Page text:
The Modoc prayed to the spirits of the Moon, stars, and sky. Most religious ceremonies took place in the sweathouse, a tiny, airtight hut where people could pour water over heated rocks to produce steam. The Modoc thought that sweating purified the body and prepared a person to request good health, hunting, or fortune from the spirits.
In the late 1800s some Modoc embraced the Ghost Dance Religion. A Paiute (see entry) named Wovoka (c. 1856–1932) started the religion after he had a vision. Wovoka predicted that one day whites would disappear and Native Americans would rise from the dead if everyone performed the Ghost Dance. Modoc dancers painted their faces red and drew two horizontal black lines on each cheek. They held hands and formed a circle around the fire, chanting and dancing.
During the 1870s, many of the Modoc people living in Indian Territory became members of the Society of Friends, also known as Quakers. Today, Modoc religion combines elements of Christianity and traditional Native rituals.
The Modoc were closely related to the Klamath tribe, and together they formed the independent language family, Penutian. The Modoc spoke the Lituami dialect. Originally the Klamath and Modoc were separate dialects, but it was easy for the speakers to understand each other.
By the early twenty-first century only one truly fluent Klamath speaker was alive, but several dozen elders remembered the language. Many books, though, have been written in the language, so they are being used to reconstruct the language. Many linguists (people who study languages) now label the two languages as one—Klamath-Modoc—and consider it endangered. Textbooks, however, are being translated into Penutian to help keep the language vital and strengthen the community. Some young people are also working to keep the language alive.
- waq lis?i … “How are you?”
- sepk’eec’a … “thank you”
- balaq hak … “hurry up”
- dwaa dal hoot … “What is that?”
- waq dal?i seesetk’ip … “What is your name?”
- kani dal hoot … “Who is that?”
- hiswaqs … “man”
- sn’eweets … “woman”
- watc … “dog”
- s’aba … “sun”
- s’aba … “moon”
- ’ambo … “water”
The chief of each village, always a male, gained his position through his skills at public speaking, good judgment, friendliness, tact, and ability to handle himself in a crisis. The most important way to get people to follow was by effective argument and persuasion. Chiefs were not elected by a vote, instead everyone in the entire village had to agree on their leader. A single village might have more than one leader who ruled with a council. The chief of the tribe was called la gi (leader).
In modern times the Oklahoma tribe is governed by the Modoc Tribal Council, made up of a chief, second chief, secretary-treasurer and two council members who serve four-year terms. Members of the council, the governing body for the tribe, serve four-year terms. Every enrolled tribal member over age 18 is part of the council.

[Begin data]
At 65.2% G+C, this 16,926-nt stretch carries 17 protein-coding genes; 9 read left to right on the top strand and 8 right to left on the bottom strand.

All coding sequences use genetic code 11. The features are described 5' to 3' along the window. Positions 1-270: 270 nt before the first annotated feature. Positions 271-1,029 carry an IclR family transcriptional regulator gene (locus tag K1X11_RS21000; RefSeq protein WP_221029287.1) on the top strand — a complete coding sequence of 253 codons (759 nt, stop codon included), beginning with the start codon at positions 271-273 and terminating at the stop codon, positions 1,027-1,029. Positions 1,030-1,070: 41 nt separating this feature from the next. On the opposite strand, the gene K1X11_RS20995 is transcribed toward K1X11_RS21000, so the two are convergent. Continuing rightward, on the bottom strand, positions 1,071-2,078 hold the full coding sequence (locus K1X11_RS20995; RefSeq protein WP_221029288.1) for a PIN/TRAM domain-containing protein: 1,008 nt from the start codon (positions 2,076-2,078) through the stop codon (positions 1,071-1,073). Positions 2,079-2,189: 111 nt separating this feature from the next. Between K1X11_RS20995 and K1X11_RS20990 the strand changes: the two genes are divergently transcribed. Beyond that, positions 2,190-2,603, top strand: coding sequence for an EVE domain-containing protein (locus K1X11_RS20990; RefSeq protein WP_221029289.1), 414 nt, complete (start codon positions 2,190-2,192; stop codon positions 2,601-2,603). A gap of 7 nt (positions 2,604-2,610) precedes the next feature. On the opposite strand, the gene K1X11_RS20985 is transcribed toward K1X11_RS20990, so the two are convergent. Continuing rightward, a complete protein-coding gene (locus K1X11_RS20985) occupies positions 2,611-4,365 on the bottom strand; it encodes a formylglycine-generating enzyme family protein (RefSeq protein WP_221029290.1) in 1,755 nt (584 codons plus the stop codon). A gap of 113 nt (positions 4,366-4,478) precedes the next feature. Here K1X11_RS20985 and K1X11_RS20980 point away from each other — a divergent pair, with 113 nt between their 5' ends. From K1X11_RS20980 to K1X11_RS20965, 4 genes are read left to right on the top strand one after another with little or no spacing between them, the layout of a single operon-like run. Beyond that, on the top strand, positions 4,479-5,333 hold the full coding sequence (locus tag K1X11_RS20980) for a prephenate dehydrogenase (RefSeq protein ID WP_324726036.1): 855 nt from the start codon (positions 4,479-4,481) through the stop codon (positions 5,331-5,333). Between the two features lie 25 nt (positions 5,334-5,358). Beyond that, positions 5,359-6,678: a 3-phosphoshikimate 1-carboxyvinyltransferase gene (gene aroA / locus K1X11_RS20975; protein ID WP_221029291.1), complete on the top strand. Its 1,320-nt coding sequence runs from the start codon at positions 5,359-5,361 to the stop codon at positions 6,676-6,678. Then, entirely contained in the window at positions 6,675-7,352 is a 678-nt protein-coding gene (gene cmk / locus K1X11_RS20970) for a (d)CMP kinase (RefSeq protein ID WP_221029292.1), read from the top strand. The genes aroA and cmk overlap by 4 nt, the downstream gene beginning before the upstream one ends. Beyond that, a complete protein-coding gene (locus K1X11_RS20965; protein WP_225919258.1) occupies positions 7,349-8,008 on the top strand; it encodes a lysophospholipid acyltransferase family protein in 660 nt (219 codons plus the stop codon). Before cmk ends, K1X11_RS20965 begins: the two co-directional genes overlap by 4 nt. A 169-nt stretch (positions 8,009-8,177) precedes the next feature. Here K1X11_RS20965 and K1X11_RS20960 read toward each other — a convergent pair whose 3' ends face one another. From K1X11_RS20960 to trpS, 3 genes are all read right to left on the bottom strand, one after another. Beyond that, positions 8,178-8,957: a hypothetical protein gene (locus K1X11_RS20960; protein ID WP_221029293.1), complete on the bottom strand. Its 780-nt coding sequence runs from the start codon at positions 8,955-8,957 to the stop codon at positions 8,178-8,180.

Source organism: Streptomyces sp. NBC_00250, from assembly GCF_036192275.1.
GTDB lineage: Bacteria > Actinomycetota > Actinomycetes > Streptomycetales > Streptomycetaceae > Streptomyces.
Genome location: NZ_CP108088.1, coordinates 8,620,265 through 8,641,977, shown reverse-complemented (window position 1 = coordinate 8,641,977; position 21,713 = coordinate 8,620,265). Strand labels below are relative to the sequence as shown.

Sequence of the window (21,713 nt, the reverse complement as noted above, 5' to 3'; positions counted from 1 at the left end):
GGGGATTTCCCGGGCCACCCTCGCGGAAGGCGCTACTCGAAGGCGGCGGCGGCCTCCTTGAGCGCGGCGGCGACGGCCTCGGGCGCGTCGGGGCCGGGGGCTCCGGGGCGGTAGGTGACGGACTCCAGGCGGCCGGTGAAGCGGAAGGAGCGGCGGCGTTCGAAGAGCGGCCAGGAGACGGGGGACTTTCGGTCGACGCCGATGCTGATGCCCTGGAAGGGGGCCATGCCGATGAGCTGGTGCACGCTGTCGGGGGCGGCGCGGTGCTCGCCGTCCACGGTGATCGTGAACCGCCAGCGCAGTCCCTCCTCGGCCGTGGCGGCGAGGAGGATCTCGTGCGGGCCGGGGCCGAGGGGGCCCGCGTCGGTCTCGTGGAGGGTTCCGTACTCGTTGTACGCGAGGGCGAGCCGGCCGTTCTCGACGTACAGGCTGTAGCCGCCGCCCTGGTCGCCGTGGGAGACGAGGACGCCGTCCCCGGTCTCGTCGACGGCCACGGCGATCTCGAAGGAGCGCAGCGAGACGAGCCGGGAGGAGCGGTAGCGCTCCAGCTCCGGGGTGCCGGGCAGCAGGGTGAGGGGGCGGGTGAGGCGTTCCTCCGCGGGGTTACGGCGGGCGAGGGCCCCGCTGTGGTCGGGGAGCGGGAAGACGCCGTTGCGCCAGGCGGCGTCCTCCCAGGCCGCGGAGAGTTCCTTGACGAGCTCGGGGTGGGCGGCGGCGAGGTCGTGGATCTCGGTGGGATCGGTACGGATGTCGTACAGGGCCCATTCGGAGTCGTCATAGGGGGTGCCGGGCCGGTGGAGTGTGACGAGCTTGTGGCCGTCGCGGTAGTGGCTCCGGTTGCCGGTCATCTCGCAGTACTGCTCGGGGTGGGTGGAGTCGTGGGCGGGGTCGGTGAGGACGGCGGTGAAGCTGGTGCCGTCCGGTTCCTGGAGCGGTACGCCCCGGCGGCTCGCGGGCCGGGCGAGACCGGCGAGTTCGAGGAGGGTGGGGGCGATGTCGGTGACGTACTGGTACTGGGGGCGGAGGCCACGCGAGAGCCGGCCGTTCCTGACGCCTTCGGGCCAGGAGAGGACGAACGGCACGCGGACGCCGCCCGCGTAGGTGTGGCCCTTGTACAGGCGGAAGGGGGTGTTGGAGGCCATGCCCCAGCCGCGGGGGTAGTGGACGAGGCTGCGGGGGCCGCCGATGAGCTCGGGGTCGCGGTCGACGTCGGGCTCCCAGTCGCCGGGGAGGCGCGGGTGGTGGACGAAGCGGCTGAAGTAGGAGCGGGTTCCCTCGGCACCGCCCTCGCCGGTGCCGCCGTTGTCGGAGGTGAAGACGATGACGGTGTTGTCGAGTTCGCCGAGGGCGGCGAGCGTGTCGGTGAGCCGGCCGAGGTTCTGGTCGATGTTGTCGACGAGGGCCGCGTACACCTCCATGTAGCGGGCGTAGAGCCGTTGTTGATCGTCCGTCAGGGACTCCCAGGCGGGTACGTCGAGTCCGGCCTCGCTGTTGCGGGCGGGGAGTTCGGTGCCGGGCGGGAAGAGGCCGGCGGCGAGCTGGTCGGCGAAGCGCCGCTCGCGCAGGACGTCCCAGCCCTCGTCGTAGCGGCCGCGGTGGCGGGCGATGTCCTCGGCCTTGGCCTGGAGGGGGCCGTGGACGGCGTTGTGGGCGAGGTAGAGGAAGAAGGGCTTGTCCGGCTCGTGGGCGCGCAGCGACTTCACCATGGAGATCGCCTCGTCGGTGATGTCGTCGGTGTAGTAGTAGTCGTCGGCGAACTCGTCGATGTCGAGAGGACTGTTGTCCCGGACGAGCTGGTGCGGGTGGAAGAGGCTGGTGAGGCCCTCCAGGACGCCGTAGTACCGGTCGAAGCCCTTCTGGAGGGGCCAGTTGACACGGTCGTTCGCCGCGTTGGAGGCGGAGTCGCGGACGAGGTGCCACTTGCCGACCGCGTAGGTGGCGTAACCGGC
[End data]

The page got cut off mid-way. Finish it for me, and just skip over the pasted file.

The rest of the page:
On the Klamath Reservation the government is organized according to the 1953 constitution. All enrolled members of the tribe make up the general council. They elect a ten-member tribal council, which is composed of a chairperson, vice chairperson, secretary, treasurer, and six council members, who serve three-year terms. The tribe also has an Economic Self-Sufficiency Plan (ESSP) Core Team consisting of past chairpersons, present council members, consulting agencies, key individuals, and staff members. It sets policies and handles cultural, economic, environmental, educational, health, housing, and political issues.
For centuries the Modoc were hunters, fishermen, and gatherers who moved from place to place depending on the season. In spring they left their winter homes. The men fished. The women built drying racks to hold the day’s catch and gathered parsley roots. Later in the spring the group moved so the women could harvest a vegetable root called epos. During the summer the men traveled into the mountains to hunt deer and mountain sheep, leaving the women behind to harvest camas roots. Hunting trips continued until late summer, when full-time fishing resumed.
Men made canoes, built winter homes, and protected the tribe as needed. Women tended the children, gathered nuts and berries, dug for roots and bulbs, made baskets and clothing, and prepared and stored food. The tribe also traded with neighboring tribes and later with fur companies. Instead of money the Modoc used dentalium shells harvested on Vancouver Island that they received from the Shasta. They traded it to the Achomawi for shell beads, baskets, and skirts made of grass or pine nut string. They exchanged slaves with the Klamath for baskets, blankets, fishhooks, beads, clothing, axes, and spears.